The result is shown in Fig. 4, the foil on its side and seen from the end that attaches into the hull. A cured batten stack forms the trailing edge insert bonded on top of the light-colored stripe of foam (the foil tip is off to the left, not shown). Beneath the foam is the foil’s stock structure, with the leading edge insert bonded at bottom.
The next step is to apply the skin. “We hand layup dry quasi-isotropic plies around the bonded structure and infuse it with epoxy resin from Sicomin [Châteauneuf les Martigues, France],” continues Marchandise. “We can’t use prepreg because the foil’s chord length will gain two to three millimeters when it cures due to thermal expansion. This dilatation of the composite primary structure, which is positive through the thickness, causes springback issues in the skins [i.e., deviation in the molded shape due to thermal effects]. To avoid this, all skins are made using wet layup or infusion. To use prepreg, we would need one that cured at 40°C.”
Cost vs. performance
This multipiece, multistep foil construction seems incredibly complex. How is it possible to compete with foils made using only hand layup?
“It is a bit more expensive,” says Marchandise, “but we also make much more efficient use of materials. For example, HM carbon fiber is twice the price of IM fiber. We tailor the laminate to use HM fiber only where we need stiffness. This is harder to do in hand layup, where they typically end up with three-fourths of the laminate in HM fiber. Thus, we actually reach the same price with our technology.”
“But,” he points out, “our structure is much better in strength because it is a truly 3D-optimized structure. The fact that we are using both types of fibers in all the directions gives a performance that we wouldn’t be able to achieve using hand layup alone. Our structures are much less susceptible to delamination, so damage tolerance is much higher. And that was the whole goal in the beginning — to have foils that won’t fail. For example, if you hit something very hard in the middle of the tip, in a typical hand layup structure, the result is delamination, and it will then zipper along the foil. In our construction, any break at the impact point is localized. You just unglue the battens, replace the damage at that location and reassemble the edge insert.”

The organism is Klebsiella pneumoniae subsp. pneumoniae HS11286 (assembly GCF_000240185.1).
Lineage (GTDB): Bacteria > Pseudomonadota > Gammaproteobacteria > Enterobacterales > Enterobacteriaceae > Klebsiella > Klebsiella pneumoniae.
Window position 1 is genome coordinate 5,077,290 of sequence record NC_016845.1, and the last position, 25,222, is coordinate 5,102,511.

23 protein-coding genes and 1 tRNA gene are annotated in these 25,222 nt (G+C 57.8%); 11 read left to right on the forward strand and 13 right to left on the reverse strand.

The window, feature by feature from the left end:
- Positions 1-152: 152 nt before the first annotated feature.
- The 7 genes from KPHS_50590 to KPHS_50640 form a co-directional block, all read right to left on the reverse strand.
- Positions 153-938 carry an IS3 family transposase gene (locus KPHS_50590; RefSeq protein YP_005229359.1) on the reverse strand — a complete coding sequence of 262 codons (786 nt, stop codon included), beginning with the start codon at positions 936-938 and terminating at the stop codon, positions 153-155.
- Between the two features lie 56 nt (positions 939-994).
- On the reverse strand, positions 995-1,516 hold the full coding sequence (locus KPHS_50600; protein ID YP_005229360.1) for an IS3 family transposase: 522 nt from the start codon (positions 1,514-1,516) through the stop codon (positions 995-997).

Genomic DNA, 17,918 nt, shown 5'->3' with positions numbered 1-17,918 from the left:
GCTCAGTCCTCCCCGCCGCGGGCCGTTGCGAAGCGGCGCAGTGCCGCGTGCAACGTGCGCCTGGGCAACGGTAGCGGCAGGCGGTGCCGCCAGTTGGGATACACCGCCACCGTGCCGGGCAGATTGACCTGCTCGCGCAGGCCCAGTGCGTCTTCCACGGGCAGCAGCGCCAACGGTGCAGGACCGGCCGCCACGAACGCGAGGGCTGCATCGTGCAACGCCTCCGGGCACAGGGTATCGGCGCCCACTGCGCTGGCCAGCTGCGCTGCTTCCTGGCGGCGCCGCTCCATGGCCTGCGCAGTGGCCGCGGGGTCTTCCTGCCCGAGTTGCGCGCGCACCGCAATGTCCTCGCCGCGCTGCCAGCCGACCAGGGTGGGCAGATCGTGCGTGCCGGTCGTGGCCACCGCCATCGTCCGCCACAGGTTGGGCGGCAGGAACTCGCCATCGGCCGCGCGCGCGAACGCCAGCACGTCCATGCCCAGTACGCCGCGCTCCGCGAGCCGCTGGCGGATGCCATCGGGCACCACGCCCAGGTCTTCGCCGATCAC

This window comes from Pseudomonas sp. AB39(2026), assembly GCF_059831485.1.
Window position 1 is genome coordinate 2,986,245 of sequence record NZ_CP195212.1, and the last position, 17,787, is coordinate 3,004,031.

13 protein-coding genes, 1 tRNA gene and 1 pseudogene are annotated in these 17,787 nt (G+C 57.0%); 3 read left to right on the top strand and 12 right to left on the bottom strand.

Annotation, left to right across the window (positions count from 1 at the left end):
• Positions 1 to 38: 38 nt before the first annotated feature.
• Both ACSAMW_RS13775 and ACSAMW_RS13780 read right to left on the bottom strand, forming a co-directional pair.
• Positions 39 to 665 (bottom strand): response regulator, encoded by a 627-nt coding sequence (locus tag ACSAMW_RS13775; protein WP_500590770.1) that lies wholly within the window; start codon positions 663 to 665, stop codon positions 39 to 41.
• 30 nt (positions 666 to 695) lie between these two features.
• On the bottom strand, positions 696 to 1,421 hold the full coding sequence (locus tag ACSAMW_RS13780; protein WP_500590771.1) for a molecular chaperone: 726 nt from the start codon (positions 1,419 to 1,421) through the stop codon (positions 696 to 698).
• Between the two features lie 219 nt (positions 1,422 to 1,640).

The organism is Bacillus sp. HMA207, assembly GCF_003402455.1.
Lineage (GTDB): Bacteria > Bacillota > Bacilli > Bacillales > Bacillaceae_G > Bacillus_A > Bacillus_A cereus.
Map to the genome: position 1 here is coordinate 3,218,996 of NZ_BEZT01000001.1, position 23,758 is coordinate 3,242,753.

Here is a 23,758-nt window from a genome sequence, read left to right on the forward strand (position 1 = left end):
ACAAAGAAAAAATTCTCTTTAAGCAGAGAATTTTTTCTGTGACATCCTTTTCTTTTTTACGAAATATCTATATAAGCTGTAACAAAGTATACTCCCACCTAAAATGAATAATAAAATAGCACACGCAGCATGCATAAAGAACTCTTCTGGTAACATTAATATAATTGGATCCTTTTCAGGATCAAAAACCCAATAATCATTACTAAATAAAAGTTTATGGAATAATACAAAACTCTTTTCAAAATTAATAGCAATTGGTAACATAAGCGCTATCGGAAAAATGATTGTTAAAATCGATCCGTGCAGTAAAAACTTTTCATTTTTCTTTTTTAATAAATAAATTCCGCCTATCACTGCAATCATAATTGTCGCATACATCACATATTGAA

Avel Robotics describes the structures it makes as 4D composites. “We must optimize our structures not just for loads in three dimensions, but also over time,” explains Loeva Malacarne, business development manager, who joined Avel Robotics in 2021 after 11 years at Safran. “We analyze the performance of our products closely during design, production and in service so that we can get a better lifetime prediction for the composites, which we use to improve our designs and processes going forward.”
The tour has now moved back through the production hall and up onto a mezzanine at the far end, where dozens of test coupons (Fig. 5) are stored. The 4D process, says Marchandise, starts with design. “We do coupon tests as well as full-part tests with full-scale loads at the University of Southern Brittany, which is local,” he explains. “The coupon tests supply the FEA [finite element analysis] with accurate input data — the goal is to manufacture what you design. For this to be realistic, we manufacture actual subelements and extract coupons from those in order to reflect the manufactured part including AFP, curvature, thermal profiles during cure, etc. This can’t be left to others because it’s our manufacturing process.”
“The second testing approach is to use very large coupons to check that the structure behaves the way we want it to behave,” Marchandise continues. “In certain load cases, we want compressive strength on the inner surface and we want strain before interlaminar delamination. We use larger scale testing with more representative loads to check this and also the damage mechanisms in the material as manufactured. We also extract coupons from the different parts of the subelement and send their test values to the naval architect for integration into the FEA.”
Fig. 5. 4D composites
These subelement test specimens (including DIC samples, top) are used to provide as-manufactured material data, plus structural and failure data used as input and validation for FEA, improving design accuracy and Avel’s ability to predict a part’s performance through its service life. Photo Credit: CW
Some of the test samples on Avel’s mezzanine are broken and covered in a random paint pattern indicative of digital image correlation (DIC), which captures and analyzes images during testing to produce full-field strain distributions.
Marchandise explains that Avel uses DIC “to check that the strain field looks like what we have on the FEA model. It’s more a qualitative check versus quantitative. We use more accurate strain gauge sensors for quantitative results and when we break these subelements, we will have eight acoustic emission sensors to give us a fuller picture of the damage.”